between chemical injection and sample measurement. To make this system work effectively the output regulation of the ozonator must have a very slow response time. A supplementary bromination system should always be provided to maintain the necessary bromine residuals during periods that the ozonator is out of service or being maintained. Using a supplementary backup chemical such as sodium hypochlorite, the bromine residual can be automatically maintained. For the supplementary chemical, the dosing pump control would be set up so that the chemical additions would not occur until the bromine residual dropped to a minimum figure say 1mg/l. This would indicate that the ozonator has insufficient capacity to generate the required quantity of bromine. A proportional pump control would be most suitable to ensure that over dosing and residual oscillations do not occur. With this proportional control system, the supplementary chemical additions would  increase as the ORPreduced from this lower set point.

For pools where significant variations in oxidant demands occur, a simple reactive automation system is not ideal. Controlling a specific ORP or bromine residual returning to the pool is quite simple, as previously described. In this instance accurate bromine control may be achieved using a compound loop control system, which utilises a programmable dual input PID controller to automate the ozonator. With this system the inline correction becomes the primary bromine control, whereby a specific residual is maintained returning to the pool. In the compound loop technique, the ORP of the water exiting the pool is measured and a 4 – 20 mA signal fed as the second input to this PID controller. This second input automatically adjusts the ozonator output by manipulation of the primary control system. Although more complex in actual operation, a simple way of looking at this control technique is that the primary bromine control system is set up so that the ORP of the water returning to the pool is maintained at say 780 mV. The ORP of the water exiting the pool will be set to maintain approximately 670mV, representing approximate bromine residual of 2 mg/l as Br2. Should the ORP of the pool exit water drop below this figure, the secondary control circuit will automatically regulate the output of the PID controller as though it was increasing or decreasing the primary circuit control set point. This has the overall effect of accurately altering the bromine residual entering the pool. Figure 10 further details this control method.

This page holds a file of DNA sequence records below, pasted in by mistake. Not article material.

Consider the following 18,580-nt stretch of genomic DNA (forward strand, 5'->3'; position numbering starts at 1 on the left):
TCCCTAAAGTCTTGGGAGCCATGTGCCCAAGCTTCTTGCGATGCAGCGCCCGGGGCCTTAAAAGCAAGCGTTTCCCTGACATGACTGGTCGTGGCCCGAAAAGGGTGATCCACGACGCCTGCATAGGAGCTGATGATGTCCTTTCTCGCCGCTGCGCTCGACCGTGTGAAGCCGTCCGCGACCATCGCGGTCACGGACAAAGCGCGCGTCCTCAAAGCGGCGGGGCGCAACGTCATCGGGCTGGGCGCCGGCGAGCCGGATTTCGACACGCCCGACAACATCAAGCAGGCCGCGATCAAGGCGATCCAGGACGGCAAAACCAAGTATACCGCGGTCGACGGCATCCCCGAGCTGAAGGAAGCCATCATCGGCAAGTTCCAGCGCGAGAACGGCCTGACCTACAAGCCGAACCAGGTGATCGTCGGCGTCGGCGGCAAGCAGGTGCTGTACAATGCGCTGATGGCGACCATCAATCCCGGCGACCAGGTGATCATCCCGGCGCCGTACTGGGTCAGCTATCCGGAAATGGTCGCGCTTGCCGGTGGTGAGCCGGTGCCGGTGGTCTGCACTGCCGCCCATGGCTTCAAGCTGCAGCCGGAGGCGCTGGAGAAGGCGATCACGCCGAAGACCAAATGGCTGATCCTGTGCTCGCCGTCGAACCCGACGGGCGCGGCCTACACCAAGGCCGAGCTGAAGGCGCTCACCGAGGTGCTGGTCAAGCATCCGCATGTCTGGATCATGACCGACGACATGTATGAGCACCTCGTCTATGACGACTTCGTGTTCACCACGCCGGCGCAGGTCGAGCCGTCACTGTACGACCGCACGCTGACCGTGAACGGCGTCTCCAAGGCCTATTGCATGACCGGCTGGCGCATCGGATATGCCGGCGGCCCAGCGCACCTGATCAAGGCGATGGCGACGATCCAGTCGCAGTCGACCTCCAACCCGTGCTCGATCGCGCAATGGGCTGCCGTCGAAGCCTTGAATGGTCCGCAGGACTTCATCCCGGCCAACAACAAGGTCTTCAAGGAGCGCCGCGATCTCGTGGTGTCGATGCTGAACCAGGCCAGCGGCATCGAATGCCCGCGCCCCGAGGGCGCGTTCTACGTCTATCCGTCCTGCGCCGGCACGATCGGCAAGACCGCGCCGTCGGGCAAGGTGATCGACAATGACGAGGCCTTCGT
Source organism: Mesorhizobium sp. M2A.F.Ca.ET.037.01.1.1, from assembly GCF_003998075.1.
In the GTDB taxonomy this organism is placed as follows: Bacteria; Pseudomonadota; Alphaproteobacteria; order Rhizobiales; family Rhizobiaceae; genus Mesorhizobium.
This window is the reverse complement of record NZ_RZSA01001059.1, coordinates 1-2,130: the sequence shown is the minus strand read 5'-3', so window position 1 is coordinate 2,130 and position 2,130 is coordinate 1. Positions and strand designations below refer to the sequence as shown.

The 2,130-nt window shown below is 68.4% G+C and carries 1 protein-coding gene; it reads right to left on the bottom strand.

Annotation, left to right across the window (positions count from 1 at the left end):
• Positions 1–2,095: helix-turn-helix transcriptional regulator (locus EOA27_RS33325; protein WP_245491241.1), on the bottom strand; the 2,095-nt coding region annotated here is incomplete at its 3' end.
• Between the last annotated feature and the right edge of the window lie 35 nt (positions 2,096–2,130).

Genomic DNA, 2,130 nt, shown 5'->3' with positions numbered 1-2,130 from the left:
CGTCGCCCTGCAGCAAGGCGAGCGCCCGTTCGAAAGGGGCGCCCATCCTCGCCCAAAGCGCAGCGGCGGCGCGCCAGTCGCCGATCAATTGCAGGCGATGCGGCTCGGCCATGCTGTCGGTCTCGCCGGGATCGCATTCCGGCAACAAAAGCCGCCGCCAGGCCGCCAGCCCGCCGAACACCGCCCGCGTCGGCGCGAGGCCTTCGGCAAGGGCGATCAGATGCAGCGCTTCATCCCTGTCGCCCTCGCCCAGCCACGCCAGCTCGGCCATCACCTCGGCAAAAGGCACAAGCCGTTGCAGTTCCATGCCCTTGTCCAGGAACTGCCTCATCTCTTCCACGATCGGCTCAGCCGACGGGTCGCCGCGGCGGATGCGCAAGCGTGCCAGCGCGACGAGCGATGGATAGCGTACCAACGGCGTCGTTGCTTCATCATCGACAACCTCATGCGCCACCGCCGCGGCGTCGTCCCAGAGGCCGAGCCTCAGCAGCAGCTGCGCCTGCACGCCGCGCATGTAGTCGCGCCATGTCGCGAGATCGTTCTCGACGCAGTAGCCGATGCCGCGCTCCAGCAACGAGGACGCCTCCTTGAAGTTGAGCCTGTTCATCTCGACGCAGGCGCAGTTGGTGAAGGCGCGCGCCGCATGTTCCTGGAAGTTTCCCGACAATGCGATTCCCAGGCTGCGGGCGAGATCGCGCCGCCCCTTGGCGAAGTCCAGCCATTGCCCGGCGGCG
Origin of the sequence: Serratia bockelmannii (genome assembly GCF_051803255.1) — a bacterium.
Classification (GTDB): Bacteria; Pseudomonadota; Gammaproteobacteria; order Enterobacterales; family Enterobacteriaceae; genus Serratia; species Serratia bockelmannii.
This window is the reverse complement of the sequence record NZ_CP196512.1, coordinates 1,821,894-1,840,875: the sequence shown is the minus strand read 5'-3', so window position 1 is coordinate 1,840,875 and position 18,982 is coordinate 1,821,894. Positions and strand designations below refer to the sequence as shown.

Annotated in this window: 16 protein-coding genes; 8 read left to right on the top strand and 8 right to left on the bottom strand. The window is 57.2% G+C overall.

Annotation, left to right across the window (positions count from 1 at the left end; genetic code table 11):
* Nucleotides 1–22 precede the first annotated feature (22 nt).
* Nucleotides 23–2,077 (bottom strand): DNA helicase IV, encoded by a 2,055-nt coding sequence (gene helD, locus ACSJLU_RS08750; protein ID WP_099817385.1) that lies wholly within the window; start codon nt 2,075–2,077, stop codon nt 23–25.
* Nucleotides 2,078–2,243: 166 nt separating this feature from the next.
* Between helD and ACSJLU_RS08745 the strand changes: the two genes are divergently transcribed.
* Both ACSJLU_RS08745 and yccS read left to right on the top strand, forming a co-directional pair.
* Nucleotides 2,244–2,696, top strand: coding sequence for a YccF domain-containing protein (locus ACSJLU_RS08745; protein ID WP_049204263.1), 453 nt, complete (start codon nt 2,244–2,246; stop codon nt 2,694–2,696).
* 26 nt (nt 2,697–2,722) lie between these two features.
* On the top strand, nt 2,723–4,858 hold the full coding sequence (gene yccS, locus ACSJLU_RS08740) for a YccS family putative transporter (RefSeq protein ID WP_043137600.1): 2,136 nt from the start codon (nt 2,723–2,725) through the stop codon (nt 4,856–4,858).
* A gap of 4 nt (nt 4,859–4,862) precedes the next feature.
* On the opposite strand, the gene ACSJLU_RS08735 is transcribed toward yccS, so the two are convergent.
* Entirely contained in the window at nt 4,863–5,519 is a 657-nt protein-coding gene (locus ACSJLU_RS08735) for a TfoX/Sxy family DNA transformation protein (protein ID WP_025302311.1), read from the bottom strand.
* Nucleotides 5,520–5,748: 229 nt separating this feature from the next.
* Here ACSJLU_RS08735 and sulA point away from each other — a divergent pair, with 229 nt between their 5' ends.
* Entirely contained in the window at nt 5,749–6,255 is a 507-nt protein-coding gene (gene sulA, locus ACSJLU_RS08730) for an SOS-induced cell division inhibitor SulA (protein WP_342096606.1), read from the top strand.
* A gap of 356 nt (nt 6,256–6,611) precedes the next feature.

Pools treated with ozone in conjunction with chlorine or bromine provides a quality of water not achievable with single treatment disinfectants.

When used by people with a strong working knowledge of its strengths and weaknesses, ozone will achieve a reliable, safe, high quality pool treatment, however when misapplied ozone can also be very dangerous.

Although ozone is ozone, when generated by corona discharge its suitability as a swimming pool treatment is very different to ozone generated by UV radiation. UV generated ozone can only produce low concentrations of ozone gas (0.1 % max). In contrast, corona discharge generators produce ozone at up to 4.5% by weight.

For effective oxidation and disinfection of pool water an ozone injection rate of between 0.8 and 1.6 mg/l based on flow is necessary. In a commercial or municipal swimming pool, this is not achievable using UV generated ozone.

When used for swimming pool treatment, ozone initially performs its primary oxidation work prior to disinfection. In addition, ozone acts as a microflocculant that effectively lowers organic contamination and provides improved water clarity.

The primary goal of ozonation of swimming pool water is to lower or remove chlorinous odours in the pool hall, provide aesthetically pleasing water, reduce pool hall corrosion and reduce or eliminate bather irritation. When designed and operated correctly, either an ozone/chlorine or ozone/bromine treatment system will effectively satisfy these goals.

An ozone/chlorine system, when designed to the German DI standard 19 643, will provide the highest quality pool water achievable with current technology. With this process an ozone residual of approximately 0.4 to 0.5 mg/l is in contact with the pool water for two minutes, prior to deozonation.

An ozone/bromide ion process will achieve similar results to the ozone/chlorine system, however ozone is in contact with the pool water for a considerably less time, therefore an equivalent degree of oxidation is not possible. The main advantage of an ozone/bromide treatment is that no deozonation stage is necessary and the bromine primarily reduces to bromide ions which inturn are reoxidised to bromine by the ozone. Therefore, this is usually a very economical treatment from an operating point of view, with lower initial capital costs.

Ozonator automation is very important in maintaining correct and reliable water quality and chemical residuals. An ozone/bromine treatment requires different automation techniques to an ozone chlorine process, as the ozone must perform the extra duty of residual maintenance.


GERMAN STANDARD DIN 19 643, “Treatment and Disinfection of Swimming Pool and Bathing Water”, Berlin, Germany; Beuth Verlag GmbH, April 1984.

G. RICE, “Chemistries of Ozone for Pool and Spa Water Treatment; Facts and Fallacies”, Vol.2. Proc., 9th Ozone World Congress, L. J. Bollyky, Editor (Norwalk, C.T.; I.O.A., 1989) PP 390-418.

HAAG& J. HOIGNE, 1983, “Ozonation of Bromide Containing Waters; Kinetics of Formation of Hypobromous Acid and Bromate”, Environ. SCI. Technol. 19; 261-267.

DESIGN GUIDANCE MANUAL FOR OZONE SYSTEMS, IOA Pan American Committee, Editor M A Dimitriou, 1990.


RODRIGUEZ; S. R. GAGNON, 1991, “Liquid Purification by Ultraviolet Radiation and Its Many Applications”, in Proc. Ultrapure Water, Expo ’91 West, pp. 145-153.

KENT WILLIAMS, 1993 “Ozone Activation of the Bromide Ion for Public Swimming Pools – A Technical Inquiry”